Introducing the Manrose 72447 Round High Rise Cowled Outlet Installation Kit in White 100mm / 4 inch..

Model: GRILLHRK

£30.20 Ex. VAT

Manrose XF150T 150mm Kitchen Extractor Fan with Adjustable Electronic Timer, White Axial Wall/Ceiling Fan 64l/s 230m3/h IP44

Manrose XF150T 150mm Kitchen Extractor Fan with Adjustable Electronic Timer, White Axial Wall/Ceiling Fan 64l/s 230m3/h IP44

This is the Manrose XF150T wall/ceiling extractor fan with integral adjustable electronic timer (1-2..

Model: XF150T

£44.90 Ex. VAT

Manrose XF150AP 150mm Kitchen Extractor Fan Automatic Shutters with Pull Cord Switch IP24 17W 63.9l/s

Manrose XF150AP 150mm Kitchen Extractor Fan Automatic Shutters with Pull Cord Switch IP24 17W 63.9l/s

This is the Manrose XF150AP 150mm Kitchen Extractor Fan Automatic Shutters with Pull Cord Switch IP2..

Model: XF150AP

£111.04 Ex. VAT

Gravity Shutter Terracota Red 4 inch Gravity Grille Manrose 1161T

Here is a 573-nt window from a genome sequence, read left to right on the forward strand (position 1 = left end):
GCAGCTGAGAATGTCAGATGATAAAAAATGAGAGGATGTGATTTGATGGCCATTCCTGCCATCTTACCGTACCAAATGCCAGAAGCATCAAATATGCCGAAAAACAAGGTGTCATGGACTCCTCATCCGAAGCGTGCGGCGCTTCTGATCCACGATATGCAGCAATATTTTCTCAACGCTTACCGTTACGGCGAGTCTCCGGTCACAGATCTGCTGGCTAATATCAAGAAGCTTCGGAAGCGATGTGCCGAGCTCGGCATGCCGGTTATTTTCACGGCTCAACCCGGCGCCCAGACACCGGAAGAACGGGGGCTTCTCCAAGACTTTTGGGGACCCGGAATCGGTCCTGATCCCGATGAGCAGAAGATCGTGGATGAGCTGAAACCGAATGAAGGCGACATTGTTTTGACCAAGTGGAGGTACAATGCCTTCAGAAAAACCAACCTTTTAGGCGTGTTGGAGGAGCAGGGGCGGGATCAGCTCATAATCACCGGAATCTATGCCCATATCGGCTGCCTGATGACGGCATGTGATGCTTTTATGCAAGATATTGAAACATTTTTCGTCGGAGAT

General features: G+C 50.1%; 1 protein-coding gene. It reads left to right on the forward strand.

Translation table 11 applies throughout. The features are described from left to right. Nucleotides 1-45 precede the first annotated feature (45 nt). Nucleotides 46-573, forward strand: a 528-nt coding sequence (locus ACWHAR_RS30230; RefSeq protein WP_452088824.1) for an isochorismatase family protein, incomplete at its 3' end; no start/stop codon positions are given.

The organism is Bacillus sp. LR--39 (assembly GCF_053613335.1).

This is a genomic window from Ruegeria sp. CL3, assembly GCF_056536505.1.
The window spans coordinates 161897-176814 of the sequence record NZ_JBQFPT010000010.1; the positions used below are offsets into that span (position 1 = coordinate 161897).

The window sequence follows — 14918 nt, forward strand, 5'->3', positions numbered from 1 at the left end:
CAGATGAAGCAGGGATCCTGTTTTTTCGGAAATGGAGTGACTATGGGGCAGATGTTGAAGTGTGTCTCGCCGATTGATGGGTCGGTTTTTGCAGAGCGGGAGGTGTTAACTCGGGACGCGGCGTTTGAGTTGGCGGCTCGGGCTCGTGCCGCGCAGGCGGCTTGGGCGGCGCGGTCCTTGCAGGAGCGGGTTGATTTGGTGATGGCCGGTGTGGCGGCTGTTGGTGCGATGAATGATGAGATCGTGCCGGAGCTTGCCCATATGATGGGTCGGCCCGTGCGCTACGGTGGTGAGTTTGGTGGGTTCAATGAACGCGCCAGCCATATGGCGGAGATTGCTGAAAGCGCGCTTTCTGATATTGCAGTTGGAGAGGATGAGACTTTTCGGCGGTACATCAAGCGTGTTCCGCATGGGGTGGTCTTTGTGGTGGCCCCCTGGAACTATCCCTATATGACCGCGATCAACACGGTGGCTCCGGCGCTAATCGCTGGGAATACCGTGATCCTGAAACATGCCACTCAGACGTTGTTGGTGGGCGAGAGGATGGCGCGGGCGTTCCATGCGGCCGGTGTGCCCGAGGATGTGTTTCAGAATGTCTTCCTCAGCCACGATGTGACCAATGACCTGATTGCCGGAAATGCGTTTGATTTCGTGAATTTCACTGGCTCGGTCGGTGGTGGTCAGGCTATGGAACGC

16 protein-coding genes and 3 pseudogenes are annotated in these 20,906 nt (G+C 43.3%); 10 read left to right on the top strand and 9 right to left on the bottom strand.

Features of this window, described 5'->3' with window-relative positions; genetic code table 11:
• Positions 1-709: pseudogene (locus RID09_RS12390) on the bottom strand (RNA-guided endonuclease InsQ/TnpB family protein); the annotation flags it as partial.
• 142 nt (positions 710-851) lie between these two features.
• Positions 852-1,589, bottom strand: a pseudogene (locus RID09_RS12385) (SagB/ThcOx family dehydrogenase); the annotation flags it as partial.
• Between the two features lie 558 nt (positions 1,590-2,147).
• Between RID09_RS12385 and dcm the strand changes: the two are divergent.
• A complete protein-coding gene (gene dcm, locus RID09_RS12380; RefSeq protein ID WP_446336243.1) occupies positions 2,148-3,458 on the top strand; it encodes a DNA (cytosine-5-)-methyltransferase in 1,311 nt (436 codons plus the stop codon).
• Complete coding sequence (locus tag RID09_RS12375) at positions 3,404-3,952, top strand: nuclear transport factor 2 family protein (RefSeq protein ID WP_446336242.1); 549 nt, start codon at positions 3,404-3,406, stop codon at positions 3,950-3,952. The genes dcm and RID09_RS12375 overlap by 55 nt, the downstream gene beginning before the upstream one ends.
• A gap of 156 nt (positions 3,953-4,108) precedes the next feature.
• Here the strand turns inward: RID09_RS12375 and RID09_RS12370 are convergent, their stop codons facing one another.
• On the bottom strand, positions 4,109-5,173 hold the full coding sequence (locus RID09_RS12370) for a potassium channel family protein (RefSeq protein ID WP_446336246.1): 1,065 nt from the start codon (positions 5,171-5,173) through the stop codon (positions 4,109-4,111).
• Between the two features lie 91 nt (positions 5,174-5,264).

Gravity Shutter Terracota Red 4 inch Gravity Grille Manrose 1161T

This is the Manrose 1162T 100mm 4 Inch Gravity Grille in red terracota available at Sparks for the b..

Model: GRILL4GT

£4.25 Ex. VAT

100mm Timer Bathroom and Kitchen Circular Fan in White / Chrome with Backdraft Shutter Manrose HAYLO100T

100mm Timer Bathroom and Kitchen Circular Fan in White / Chrome with Backdraft Shutter Manrose HAYLO100T

This is the Manrose Haylo 100mm circular timer bathroom and kitchen fan designed for the residential..

Model: LP100CTW

£64.50 Ex. VAT

Low Profile 100mm Circular Axial Chrome Fan with 1-20mins Adjustable Timer 23.6l/s 85m3/hr, Manrose LP100CTC Round Chrome Timer Fan

Low Profile 100mm Circular Axial Chrome Fan with 1-20mins Adjustable Timer 23.6l/s 85m3/hr, Manrose LP100CTC Round Chrome Timer Fan

This is the Manrose LP100CTC Low Profile 100mm Circular Axial Chrome Fan with 1-20mins Adjustable Ti..